The Chinese government has been working to avoid many of the economic problems experienced by other Asian nations. By controlling debt and making judicious expenditures and investments, the country’s leaders have been able to sustain a growth rate of over 6.7 percent— until recently.
To maintain this level of economic growth, Beijing has stepped up spending on infrastructure improvements. At first glance, it would seem that, through this modified “trickledown” strategy, the country’s leaders have found a way to overcome the troublesome dynamics often seen in the “Growth and Underinvestment” systems archetype (see “China’s Investment in Growth”).
The government has set in motion a growth engine that they apparently hope will work as follows: As people’s income and ability to purchase goods and services increases, the country’s rate of economic growth rises, stimulating further spending (R1). Without ongoing investment in the infrastructure, the lack of adequate highways, airports, and electrical service could eventually serve as a brake on this growth (B2).
HEADLINESCHINA’S INVESTMENT IN GROWTH
To counteract these limiting factors, the government has poured billions of dollars into public-works projects (B3). Workers on these projects then have the money to spend on housing, television sets, and refrigerators—as well as to invest in new businesses back home—further stimulating the country’s economy (R4).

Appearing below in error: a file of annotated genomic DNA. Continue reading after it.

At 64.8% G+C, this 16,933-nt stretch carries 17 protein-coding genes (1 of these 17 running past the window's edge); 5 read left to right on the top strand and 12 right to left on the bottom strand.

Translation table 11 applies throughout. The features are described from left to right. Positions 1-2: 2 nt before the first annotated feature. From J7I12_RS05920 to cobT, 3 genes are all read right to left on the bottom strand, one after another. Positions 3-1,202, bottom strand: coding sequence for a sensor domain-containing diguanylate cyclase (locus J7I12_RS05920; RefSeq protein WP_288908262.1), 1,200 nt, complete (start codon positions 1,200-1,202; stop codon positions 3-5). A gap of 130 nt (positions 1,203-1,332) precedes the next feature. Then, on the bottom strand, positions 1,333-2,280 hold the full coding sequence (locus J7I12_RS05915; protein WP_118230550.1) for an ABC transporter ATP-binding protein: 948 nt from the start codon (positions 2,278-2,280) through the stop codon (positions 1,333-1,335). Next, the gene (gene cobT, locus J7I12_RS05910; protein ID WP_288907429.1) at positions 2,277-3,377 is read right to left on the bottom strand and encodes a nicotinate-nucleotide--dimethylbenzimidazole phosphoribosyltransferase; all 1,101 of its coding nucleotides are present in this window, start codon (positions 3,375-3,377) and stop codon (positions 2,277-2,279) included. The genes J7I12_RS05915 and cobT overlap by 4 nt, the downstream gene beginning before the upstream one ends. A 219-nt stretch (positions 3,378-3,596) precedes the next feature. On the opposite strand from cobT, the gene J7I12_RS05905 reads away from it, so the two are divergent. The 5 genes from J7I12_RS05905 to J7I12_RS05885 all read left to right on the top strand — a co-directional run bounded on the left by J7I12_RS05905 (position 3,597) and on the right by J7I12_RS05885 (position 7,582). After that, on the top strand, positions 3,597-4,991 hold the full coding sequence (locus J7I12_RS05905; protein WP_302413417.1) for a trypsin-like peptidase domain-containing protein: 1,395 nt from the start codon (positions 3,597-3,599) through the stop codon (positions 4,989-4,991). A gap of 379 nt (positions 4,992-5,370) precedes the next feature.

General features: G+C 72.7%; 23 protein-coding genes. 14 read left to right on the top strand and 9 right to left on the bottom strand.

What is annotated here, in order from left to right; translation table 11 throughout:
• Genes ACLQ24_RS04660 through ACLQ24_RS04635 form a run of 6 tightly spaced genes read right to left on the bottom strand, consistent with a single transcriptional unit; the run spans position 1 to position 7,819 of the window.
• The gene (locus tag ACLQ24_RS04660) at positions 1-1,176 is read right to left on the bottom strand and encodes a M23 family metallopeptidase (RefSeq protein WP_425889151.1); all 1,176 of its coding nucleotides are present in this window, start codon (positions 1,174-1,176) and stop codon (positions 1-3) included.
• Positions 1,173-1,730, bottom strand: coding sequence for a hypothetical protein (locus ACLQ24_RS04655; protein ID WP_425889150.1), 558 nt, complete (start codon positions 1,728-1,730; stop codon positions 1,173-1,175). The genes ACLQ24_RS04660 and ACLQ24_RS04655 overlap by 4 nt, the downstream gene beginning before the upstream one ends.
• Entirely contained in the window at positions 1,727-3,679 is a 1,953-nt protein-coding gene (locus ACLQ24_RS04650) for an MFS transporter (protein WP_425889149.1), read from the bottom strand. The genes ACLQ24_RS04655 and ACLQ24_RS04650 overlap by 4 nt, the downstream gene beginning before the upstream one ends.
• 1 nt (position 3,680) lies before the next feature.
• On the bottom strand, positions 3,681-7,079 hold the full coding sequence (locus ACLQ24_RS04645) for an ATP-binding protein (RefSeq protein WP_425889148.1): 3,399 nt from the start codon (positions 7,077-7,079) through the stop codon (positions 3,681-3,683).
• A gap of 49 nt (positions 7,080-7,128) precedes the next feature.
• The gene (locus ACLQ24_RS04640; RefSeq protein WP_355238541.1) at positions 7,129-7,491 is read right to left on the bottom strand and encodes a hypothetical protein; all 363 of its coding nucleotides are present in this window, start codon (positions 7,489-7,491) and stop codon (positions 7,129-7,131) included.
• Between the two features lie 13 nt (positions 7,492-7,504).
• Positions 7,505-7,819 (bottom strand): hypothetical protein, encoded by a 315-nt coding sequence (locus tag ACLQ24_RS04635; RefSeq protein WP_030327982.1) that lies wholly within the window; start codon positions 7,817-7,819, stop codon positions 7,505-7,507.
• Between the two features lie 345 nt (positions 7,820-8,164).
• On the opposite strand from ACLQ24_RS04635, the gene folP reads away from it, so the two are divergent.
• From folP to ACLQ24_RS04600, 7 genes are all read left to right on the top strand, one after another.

However, even as the government continues to use spending to stimulate the economy, there are indications of troubling trends. Retail prices fell by 3.2 percent in the first five months of this year compared to the same timeframe last year. According to Kynge, “Deflation is driving down corporate profits, triggering layoffs, and eroding consumer demand.”
The Chinese government seems to think that this unsettling news may indicate that not enough resources have been “trickling down” to consumers. To keep the country’s growth engine primed, some officials have proposed raising the wages of civil servants, in addition to guaranteeing minimum payments to the unemployed and pensioners. According to one official, “Giving money to the poor is an effective way to reflate. The poor have to spend just to get along. They don’t have the ability to put everything they get into the bank.”
China’s rising foreign debt may be a downside of this policy of growth through spending. Thus, it remains to be seen if the country has managed to invest its way out of the fate suffered by its financially strapped neighbors.
James B. Rieley is a senior manager with the Knowledge Services Business Solution Team of Arthur Andersen Business Consulting in London. Janice Molloy is managing editor of THE SYSTEMS THINKER.